asserts five arguments in support of its likelihood of
success on appeal. Plaintiffs oppose each argument. The Court
will address each of TransCanada's arguments in turn.
The Department's Decision to issue the Permit
first argues that the Department's issuance of the
cross-border permit should not be subject to review under
NEPA or the APA. (Doc. 235 at 11.) TransCanada argues that
the Department acted pursuant to an express delegation of the
President's inherent authority over foreign affairs.
Id. TransCanada argues that the Department's
issuance of the permit constituted a presidential action,
rather than an agency action. TransCanada asserts that
judicial review would be inapplicable under these
Court considered two factors in determining whether issuance
of the permit constituted presidential action: 1) whether the
President carried out the final action himself and the manner
in which he did so; and 2) whether Congress has curtailed in
any way the President's authority to direct the
“agency” in making policy judgments. Natural
Res. Def. Council v. U.S. Dep't of State, 658
F.Supp.2d 105, 111 (D.C. Cir. 2009).
President waived any right in his Memorandum to review the
Department's decision under Executive Order 13337. The
Department's obligation to study the environmental
impacts of its decision fundamentally does not stem from the
foreign relations power. The Department's own NEPA
regulations recognize that the issuance of a Presidential
Permit represents a “major Departmental action”
subject to Congress's mandates in NEPA. 22 C.F.R.
§§ 161.7, 161.7(c)(1). The Department prepared, on
its own initiative, an SEIS and published a corresponding
ROD/NID in this case. (Doc. 61 at 6.)
Department took final agency action when it published the
ROD/NID for Keystone and issued the accompanying Presidential
Permit. The Ninth Circuit has determined that “once an
EIS's analysis has been solidified in a ROD, the agency
has taken final agency action, reviewable under [APA section]
706(2)(A).” Or. Nat. Desert Ass'n v. Bureau of
Land Mgmt., 625 F.3d 1092, 1118-19 (9th Cir. 2010);
Laub v. U.S. Dep't of Interior, 342 F.3d 1080,
1088 (9th Cir. 2003). The publication of the ROD/NID led to
the Department's issuance of the accompanying
Presidential Permit. TransCanada would not be likely to
succeed on appeal under this argument.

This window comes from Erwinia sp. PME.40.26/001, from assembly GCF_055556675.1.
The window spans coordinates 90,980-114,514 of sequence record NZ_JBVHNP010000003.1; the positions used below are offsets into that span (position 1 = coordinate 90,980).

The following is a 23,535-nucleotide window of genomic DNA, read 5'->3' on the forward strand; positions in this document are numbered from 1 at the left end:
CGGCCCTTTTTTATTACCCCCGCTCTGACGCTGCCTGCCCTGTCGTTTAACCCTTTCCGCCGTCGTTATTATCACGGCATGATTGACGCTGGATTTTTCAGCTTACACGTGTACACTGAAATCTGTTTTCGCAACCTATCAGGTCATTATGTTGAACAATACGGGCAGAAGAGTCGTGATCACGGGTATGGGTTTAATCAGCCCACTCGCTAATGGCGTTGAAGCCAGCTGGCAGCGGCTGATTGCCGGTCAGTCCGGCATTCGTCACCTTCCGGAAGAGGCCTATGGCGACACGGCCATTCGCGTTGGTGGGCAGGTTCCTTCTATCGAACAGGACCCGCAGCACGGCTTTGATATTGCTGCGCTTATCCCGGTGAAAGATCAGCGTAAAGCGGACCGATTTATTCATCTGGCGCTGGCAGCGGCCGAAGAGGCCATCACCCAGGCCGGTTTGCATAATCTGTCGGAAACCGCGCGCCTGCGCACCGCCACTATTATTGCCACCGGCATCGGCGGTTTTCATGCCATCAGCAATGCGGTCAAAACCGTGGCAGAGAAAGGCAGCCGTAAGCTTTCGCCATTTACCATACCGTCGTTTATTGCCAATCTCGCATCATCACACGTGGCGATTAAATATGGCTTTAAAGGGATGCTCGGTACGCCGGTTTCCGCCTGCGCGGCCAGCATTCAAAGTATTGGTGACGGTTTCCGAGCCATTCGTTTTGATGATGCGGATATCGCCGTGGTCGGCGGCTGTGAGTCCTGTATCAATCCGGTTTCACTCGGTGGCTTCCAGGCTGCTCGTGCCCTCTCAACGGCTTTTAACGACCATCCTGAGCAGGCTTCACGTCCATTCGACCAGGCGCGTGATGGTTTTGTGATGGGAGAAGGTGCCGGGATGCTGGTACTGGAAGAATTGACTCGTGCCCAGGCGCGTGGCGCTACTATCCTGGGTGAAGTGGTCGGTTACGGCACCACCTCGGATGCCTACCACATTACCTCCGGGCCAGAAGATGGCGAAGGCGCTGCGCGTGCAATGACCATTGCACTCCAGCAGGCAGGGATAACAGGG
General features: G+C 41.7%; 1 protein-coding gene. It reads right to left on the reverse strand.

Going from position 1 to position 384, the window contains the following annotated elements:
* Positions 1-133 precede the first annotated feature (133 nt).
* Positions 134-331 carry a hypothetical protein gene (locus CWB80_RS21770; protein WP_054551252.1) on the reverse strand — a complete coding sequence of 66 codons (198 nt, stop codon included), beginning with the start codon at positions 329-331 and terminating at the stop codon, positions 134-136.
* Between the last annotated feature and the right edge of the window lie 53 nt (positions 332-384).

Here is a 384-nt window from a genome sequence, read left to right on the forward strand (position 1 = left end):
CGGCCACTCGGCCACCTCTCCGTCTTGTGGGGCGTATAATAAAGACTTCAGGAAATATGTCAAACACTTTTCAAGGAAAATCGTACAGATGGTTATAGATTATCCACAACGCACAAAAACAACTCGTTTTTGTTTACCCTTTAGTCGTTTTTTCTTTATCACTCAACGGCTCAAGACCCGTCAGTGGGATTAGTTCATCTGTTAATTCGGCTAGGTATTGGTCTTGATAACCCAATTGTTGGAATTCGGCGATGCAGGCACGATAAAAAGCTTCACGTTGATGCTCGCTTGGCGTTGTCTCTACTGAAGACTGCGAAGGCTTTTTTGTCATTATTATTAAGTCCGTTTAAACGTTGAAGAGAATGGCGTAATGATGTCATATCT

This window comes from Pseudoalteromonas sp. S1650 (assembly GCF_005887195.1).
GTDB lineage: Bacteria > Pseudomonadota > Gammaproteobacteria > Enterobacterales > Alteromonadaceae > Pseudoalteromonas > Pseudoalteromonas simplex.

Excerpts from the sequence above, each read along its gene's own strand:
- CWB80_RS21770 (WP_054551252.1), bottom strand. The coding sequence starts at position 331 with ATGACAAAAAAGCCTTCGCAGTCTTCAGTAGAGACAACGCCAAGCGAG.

next alleges that NEPA and APA limit the Court's
authority to the border-crossing area, rather than the length
of the entire project. The Court rejected this argument in
its Order on Partial Summary Judgment. (Doc. 202.) The Permit
states that Keystone “must be constructed and operated
as described in the 2012 and 2017 permit applications.”
Notice of Issuance of a Presidential Permit, 82 Fed. Reg.
16467-02 (Apr. 4, 2017). The Department was required to
“analyze all of the environmental consequences of [the]
project.” Save Our Sonoran, Inc., 408 F.3d at
1118. The Court possessed authority to enjoin the entire
strong presumption exists that Congress intends judicial
review of administrative action. ASSE Int'l v.
Kerry, 803 F.3d 1059, 1068 (9th Cir. 2015). Two narrow
exceptions apply: (1) when Congress expressly bars review by
statute, or (2) where an agency action is “committed to
agency discretion by law.” Id. TransCanada
argues that the APA does not apply because a national
interest determination remains committed to agency discretion
and stands exempt from judicial review. (Doc. 235 at 17.)
commits agency action to agency discretion in those rare
instances where Congress draws statutes in such broad terms
that no law exists to apply in a given case. 5 U.S.C. §
701(a)(2). Congress's decision to draft a statute in such
broad terms leaves the court “with no meaningful
standard against which to judge the agency's exercise of
discretion.” Id. Courts must consider
“the language of the statute” and whether
judicial review would endanger “the general purposes of
the statute.” Cnty. Of Esmeralda v. Dep't of
Energy, 925 F.2d 1216, 1218 (9th Cir. 1991).
has provided a meaningful standard in the form of NEPA
against which to judge the Department's conduct. Congress
enacted NEPA to “protect the environment by requiring
that federal agencies carefully weigh environmental
considerations and consider potential alternatives to the
proposed action before the government launches any major
federal action.” Barnes v. U.S. Dep't of
Transp., 655 F.3d 1124, 1131 (9th Cir. 2011).
NEPA, as enacted by Congress, its regulations, and any
judicial opinions that address similar NEPA claims, have
developed these standards more fully. 42 U.S.C.A. §
4332(2)(C); Citizens to Preserve Overton Park, Inc. v.
Volpe, 401 U.S. 402, 410 (1971).
next asserts that no circumstances presented in the
administrative record warranted NEPA supplementation.
TransCanada argues that nothing in the administrative record
required the Department to supplement its NEPA analysis with
regard to the following areas: the Mainline Alternative Route
(“MAR”); oil markets; greenhouse gas emissions;
cultural resources; and oil spills.
argues that no circumstances regarding the change in the
route through Nebraska required the Department to provide a
supplement to the SEIS with regard to the MAR. TransCanada
contends that the Department had completed its
decision-making process before the State of Nebraska had